T H U R S D A Y
January 15, 1795
LEGHORN, September 20.
The approacing departure of admiral Hood for the gulph of Spezzia, under pretext of watering on the Genoese coast, gives rise to many confectures and attracts the attention of every body. It was besides remarked, that the admiral had cleared his ship of whatever could be spared, in order to render the maneuvering more easy. We are in general, persuaded, that some great perfidy is preparing.
Our letters from Sardinia mention, that the insurrection excited at Oristano because of the want of victuals, has been momently quelled. Troops and artillery were dispatched to the focus of rebellion; and those whom the agents of the court pointed on, were hung as the leaders of the rebellion.
The same letters announce, that the new viceroy of Sardinia arrived there on the 8th of September in a Spanish ship.
An anecdote transpired here, which throws new light on the policy of the British, and on their avowed designs to render themselves absolute masters of the Meditteranean.
When the viceroy of Sardinia arrived at Leghorn, he addressed himself to the English in order to obtain a vessel which might transport him to Cagliary. The English refused to comply, And the viceroy applied then, and no before to the Spanish.
It must be observed, that the English ships cruised at the same time, continually on the coast of Sardinia, and spied the result of the commotion which without doubt, the British cabinet had fomented in that ___nd, in hopes of finding an opportunity to take advantage of the insurrection.
T___ single stroke of English policy, is more than sufficient to open the eyes of the diminutive courts of Italy, to apprise at last the despute themselves, of the true meaning of that friendship, which the English have so generously promised them, and to acquaint those princely clients with the means the court of St. James's emloys, in order to domineer as the universal tyrant of their dominions.
The same machiavelic plot is extended to Sicily, and already executing in that island. The people of Sicily are little enlightened with respect to their rights and want above all the necessary energy. However, the king of Naples having lately demanded their superfluous plate, and an addition of taxes, received in answer, in the name of the people, that the war of the king of Naples against the French was illegal.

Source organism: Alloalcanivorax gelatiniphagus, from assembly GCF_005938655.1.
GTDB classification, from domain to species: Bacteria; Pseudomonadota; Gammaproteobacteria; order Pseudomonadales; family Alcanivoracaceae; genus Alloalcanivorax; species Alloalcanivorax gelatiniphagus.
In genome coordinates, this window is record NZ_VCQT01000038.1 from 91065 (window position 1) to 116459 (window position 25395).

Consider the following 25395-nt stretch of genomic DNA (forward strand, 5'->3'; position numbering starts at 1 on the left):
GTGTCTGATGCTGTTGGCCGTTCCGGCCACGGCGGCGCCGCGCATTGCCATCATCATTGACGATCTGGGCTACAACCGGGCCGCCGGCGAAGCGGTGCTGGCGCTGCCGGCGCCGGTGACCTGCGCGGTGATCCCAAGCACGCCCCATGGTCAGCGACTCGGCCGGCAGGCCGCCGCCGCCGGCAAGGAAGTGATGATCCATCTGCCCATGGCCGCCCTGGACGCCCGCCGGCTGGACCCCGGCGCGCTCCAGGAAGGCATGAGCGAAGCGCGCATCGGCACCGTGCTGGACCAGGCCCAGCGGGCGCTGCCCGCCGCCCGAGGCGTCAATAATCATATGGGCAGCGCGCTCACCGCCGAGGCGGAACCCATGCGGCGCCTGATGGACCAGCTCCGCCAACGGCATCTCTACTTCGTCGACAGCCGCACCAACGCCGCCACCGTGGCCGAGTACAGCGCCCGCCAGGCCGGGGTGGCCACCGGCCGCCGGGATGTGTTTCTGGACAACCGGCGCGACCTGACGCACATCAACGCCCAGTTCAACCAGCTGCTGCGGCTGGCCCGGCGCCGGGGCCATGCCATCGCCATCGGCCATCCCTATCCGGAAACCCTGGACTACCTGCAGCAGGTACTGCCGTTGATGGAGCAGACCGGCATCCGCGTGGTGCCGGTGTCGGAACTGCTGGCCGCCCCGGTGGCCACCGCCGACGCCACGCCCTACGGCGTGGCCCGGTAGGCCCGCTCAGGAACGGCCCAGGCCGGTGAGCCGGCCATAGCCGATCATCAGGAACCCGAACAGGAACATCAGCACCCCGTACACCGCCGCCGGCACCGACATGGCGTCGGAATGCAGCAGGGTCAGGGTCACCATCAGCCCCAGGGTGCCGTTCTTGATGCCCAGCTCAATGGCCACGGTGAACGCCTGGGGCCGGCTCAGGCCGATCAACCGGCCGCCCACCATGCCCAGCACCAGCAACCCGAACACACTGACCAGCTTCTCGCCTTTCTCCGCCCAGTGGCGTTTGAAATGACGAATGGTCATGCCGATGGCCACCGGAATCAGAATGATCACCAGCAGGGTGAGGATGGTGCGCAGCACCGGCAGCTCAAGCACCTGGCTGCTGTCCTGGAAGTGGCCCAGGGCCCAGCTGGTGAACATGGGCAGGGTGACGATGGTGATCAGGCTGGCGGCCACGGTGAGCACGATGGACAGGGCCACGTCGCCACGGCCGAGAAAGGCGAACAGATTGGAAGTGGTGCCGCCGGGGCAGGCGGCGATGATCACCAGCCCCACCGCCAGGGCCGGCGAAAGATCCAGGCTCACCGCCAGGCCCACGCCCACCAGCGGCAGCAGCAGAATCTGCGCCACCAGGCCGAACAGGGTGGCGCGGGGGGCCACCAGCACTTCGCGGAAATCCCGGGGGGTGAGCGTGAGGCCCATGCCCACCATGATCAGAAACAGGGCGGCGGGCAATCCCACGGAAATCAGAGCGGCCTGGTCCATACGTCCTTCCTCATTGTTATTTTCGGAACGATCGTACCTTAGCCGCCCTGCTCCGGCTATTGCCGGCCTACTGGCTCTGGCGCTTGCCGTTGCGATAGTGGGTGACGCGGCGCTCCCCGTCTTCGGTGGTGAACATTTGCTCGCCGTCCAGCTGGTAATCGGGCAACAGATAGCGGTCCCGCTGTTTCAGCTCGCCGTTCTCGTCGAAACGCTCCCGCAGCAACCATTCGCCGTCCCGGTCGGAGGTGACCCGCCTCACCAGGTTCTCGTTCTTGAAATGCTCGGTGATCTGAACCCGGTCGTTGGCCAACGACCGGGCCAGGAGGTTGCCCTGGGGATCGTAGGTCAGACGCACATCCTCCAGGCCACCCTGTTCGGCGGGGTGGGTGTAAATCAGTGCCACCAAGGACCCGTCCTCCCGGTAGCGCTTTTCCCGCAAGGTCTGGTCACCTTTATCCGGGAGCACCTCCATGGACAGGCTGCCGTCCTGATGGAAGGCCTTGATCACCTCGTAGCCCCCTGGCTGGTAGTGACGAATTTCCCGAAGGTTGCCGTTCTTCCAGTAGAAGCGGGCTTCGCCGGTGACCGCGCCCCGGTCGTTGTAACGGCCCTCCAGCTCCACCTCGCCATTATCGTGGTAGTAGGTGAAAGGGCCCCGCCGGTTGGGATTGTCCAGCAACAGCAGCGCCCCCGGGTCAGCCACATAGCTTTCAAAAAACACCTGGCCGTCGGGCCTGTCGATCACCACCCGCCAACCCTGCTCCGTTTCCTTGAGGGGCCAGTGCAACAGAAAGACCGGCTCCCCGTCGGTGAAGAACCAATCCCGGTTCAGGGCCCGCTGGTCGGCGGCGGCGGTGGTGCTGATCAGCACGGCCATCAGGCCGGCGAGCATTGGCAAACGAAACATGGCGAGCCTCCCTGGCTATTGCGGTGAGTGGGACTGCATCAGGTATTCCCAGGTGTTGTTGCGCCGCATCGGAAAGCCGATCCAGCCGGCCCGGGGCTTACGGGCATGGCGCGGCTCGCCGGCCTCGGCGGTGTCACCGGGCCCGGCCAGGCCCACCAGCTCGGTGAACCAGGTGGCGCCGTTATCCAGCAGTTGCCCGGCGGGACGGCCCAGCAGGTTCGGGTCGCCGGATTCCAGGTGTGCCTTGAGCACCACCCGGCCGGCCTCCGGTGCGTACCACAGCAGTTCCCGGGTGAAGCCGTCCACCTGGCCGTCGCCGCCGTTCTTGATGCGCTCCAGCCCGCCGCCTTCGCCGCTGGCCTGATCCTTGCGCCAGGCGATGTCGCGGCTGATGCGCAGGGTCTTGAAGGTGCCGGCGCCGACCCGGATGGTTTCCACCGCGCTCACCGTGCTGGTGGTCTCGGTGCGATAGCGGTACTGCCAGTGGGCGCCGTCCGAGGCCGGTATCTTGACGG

It seems that the English, animated by a well calculated hope of a revolt, have a hand in the commotions which seem to break out in Sicily, and it is confirmed, that the departure of admiral Hood is not foreign to those events.
LONDON, October 14.
Extract of a letter from Turkey, dated October 9.
"Yesterday sailed admiral McBride's squadron, with several armed cutters, for the coast of France."
A report prevailed at the stock exchange this forenoon, that advice had been received in some private letters of the Prussians having entirely defeated the French near Treves. The Amsterdam Gazette, however, takes no notice of any such engagement having taken place.
A letter from Cologne, of October 3, confirms the defeat of general Clairfayt on the 2d instant, and describes that city, in consequence, to be in the greatest consternation, but gives no account or detail of the action.
The letters brought by the Holland mail which arrived on Sunday, likewise contain no detail of the late unfortunate conflicts on the Roer and the Meuse, on the 1st and 2d instant, which made it necessary for general Clairfayt's army to pass the Rhine. We have heart it said, that the Austrians lost 10,000 men those two days, but we think this statement must be much exaggerated, as we know that general Clairfayt had previously determined to pass the Rhine in order to establish his winter quarters out of the reach of the enemy's attack. Although we know that the Austrian posts were defended with much bravery, and that the conflict was extremely bloody, still we do not think that the general would persevere in a contest so ruinous for a country which he meant to abandon.
From general Clairfayt having crossed the Rhine, the whole country westward of that rivers becomes a conquest to France. By the latest accounts, the French were advancing to Bonn; which was previously evacuated by most of the principal inhabitants.
The last letters from Amsterdam state, that the heavy rains which have lately fallen, swell the rivers very much, and that in case of necessity, they can overflow the surrounding country so as to prevent the French from a nearer approach.
We are happy to learn that such measures are pursying in Holland to secure the Dutch navy and stores, as they leave no cause of aprehension that either would fall into the hands of the enemy under any circumstances of invasion